Desirably, one of the struts 32 may include a radial bore 100 terminating in a tapped, reduced diameter section 102 for receipt of a set screw 104 or the like in engagement with the stator 88 to prevent the same from moving within the mounting feet 34 and 40.

The housing part 22, and specifically, the end 14 therein includes concentric valve seats 110 and 111. In general alignment therewith, a pivot pin 112 extends across the end 14 to be mounted to the imperforate center 59 of the web 56 by any suitable means. That is to say, the pivot pin 112 is located centrally of the valve seats 110 and 111 and generally intersects the rotational axis 114 of the rotor 84.

First and second valve flaps 116 and 118 configured as half donuts are pivoted to the pivot pin 112 and include peripheral surfaces 120 and 121 configured to seat against the valve seats 110 and 111, respectively. The valve flaps 116 and 118 are shown in a closed position and a light spring (not shown) may be utilized to normally bias the valve flaps 116 and 118 to that position to provide a check valve action.

In operation, the impeller 52 will drive ambient gas as, for example, air into the housing 10 through the end 12 and drive it against the valve flaps 116 and 118 which will then open and allow the gas to be expelled through the end 14. In the process, the air will pass in direct heat exchange relation or contact with the outer surface 98 of the stator 88 to provide excellent cooling of the same.

It will also be appreciated that the use of the reduced diameter section 16 intermediate the ends 12 and 14 allows the housing parts 20 and 22 to be secured together by exterior fasteners without increasing the outer envelope of the overall structure. That is to say, the fasteners 28 are all located within the envelope defined by the ends 12 and 14.

The use of two housing parts 20 and 22 having a central circumferential split 18 allows easy assembly of the motor within the housing sections. Furthermore, it allows the housing 10 to be made up of two components to reduce the complexity of the castings required to form the housing.

The invention also allows a check valve function to be incorporated within the housing itself for compactness.

Significantly, a substantial weight reduction is achieved along with improved cooling by the elimination of any means on the electric motor part of the construction radially outward of the stator exterior surface 98, that is, by not providing a separate housing for the motor stator itself.

It will also be appreciated that this excellent cooling is achieved even though the motor itself is essentially sealed within the flow path for the gas save for the opening 48 within the web 44; but because the web 56 is completely imperforate, no pressure differential will exist that would allow the flow of gas into the motor through the opening 48 which could bring contaminants into its inner workings.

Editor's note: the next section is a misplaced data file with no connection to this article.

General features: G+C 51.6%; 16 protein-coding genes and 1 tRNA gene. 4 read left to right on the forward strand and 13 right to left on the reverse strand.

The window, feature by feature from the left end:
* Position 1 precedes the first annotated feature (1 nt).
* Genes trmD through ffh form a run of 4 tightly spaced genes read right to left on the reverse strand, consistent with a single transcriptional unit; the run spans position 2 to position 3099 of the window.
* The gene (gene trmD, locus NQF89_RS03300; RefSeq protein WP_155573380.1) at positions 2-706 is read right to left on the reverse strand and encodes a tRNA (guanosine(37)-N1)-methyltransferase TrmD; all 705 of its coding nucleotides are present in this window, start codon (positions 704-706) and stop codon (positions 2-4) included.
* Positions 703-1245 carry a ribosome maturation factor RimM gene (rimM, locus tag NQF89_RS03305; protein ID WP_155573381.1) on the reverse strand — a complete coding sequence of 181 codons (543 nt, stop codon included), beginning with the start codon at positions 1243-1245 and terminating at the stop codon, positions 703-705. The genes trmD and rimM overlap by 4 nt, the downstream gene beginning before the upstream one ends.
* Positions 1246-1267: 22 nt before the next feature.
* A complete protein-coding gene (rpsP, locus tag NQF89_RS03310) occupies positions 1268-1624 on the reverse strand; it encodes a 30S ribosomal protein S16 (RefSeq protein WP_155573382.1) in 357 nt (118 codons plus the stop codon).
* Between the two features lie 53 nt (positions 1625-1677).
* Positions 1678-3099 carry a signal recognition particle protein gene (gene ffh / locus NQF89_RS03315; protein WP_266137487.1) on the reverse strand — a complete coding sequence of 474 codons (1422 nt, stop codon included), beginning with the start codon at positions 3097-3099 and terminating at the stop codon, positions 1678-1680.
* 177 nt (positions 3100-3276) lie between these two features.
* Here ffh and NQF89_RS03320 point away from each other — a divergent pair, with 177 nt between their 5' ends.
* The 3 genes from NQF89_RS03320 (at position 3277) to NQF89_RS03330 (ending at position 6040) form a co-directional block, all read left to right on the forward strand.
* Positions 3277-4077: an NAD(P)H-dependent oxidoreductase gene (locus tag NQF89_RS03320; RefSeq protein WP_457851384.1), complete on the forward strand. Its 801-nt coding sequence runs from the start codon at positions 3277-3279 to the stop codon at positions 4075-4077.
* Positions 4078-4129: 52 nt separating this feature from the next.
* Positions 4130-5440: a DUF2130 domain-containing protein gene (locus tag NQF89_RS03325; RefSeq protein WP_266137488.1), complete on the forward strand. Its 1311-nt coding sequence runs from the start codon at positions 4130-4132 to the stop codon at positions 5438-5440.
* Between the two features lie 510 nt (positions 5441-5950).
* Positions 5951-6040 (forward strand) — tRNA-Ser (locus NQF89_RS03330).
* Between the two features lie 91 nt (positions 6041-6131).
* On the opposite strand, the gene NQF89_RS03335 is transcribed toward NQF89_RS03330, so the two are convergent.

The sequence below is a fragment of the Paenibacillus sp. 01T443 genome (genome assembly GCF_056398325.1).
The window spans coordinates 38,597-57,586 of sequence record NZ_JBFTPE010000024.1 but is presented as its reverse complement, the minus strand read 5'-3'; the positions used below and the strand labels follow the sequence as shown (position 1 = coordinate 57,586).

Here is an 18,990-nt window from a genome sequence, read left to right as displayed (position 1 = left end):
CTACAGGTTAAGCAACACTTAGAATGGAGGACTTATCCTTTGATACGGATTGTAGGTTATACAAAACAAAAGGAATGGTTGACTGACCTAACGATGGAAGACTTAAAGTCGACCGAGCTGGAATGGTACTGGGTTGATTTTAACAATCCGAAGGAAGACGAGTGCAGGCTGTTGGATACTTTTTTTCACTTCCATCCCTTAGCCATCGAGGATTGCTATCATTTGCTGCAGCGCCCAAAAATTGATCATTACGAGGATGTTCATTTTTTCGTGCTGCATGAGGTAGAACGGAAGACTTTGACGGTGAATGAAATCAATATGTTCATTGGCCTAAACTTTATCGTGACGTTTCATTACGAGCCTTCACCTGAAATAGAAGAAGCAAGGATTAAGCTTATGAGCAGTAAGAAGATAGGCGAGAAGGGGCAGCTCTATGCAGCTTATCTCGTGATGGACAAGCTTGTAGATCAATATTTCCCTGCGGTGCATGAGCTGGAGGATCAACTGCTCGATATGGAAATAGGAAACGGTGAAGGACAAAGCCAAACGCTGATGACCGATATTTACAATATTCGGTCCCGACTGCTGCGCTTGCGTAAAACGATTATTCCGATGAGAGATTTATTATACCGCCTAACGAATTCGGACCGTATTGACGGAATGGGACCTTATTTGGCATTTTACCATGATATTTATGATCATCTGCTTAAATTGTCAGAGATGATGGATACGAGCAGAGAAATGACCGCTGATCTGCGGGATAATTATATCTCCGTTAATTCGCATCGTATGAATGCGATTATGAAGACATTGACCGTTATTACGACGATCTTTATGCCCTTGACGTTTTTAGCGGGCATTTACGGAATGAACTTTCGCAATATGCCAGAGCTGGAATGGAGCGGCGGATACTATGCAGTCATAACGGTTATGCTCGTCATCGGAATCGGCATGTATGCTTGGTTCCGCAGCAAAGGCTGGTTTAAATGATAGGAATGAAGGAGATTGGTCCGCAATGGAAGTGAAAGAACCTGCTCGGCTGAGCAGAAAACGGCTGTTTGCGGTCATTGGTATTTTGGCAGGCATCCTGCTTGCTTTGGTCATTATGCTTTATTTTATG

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Referenced by
Citing PatentFiling datePublication dateApplicantTitle
US5547350 *Dec 15, 1994Aug 20, 1996Dresser-Rand CompanyModular shaftless compressor
US5563461 *Jun 10, 1994Oct 8, 1996Emerson Electric Co.Motor fan baffle
US5743710 *Feb 29, 1996Apr 28, 1998Bosch Automotive Motor Systems CorporationStreamlined annular volute for centrifugal blower
US5844334 *Dec 20, 1996Dec 1, 1998Otis Elevator CompanyTraction machine motor with improved cooling
US6416300 *Aug 21, 2000Jul 9, 2002Hsin-Mao HsiehCooling fan structure
US6700235 *Oct 18, 2000Mar 2, 2004Franklin Electric Co.Enhanced cooling apparatus and method for rotating machinery
US7722444Feb 19, 2008May 25, 2010Black & Decker Inc.Angle grinder
US8087976Feb 20, 2008Jan 3, 2012Black & Decker Inc.Trigger assembly for angle grinder
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US8716618Feb 19, 2008May 6, 2014Black & Decker Inc.Angle grinder
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Classifications
U.S. Classification417/354, 310/62, 415/182.1, 417/423.15, 417/366, 417/423.12
International ClassificationF04D25/14, F04D25/08
Cooperative ClassificationF04D25/14, F04D25/082
European ClassificationF04D25/14, F04D25/08B
Legal Events
DateCodeEventDescription
Jul 13, 2004FPExpired due to failure to pay maintenance fee
Effective date: 20040519
May 19, 2004LAPSLapse for failure to pay maintenance fees
Dec 3, 2003REMIMaintenance fee reminder mailed
Nov 18, 1999FPAYFee payment
Year of fee payment: 8
Sep 29, 1995FPAYFee payment
Year of fee payment: 4
Dec 11, 1989ASAssignment
Owner name: SUNDSTRAND CORPORATION, 4751 HARRISON AVENUE, P.O.
Free format text: ASSIGNMENT OF ASSIGNORS INTEREST.;ASSIGNOR:COHEN, MORDECHAI;REEL/FRAME:005190/0263
Effective date: 19891003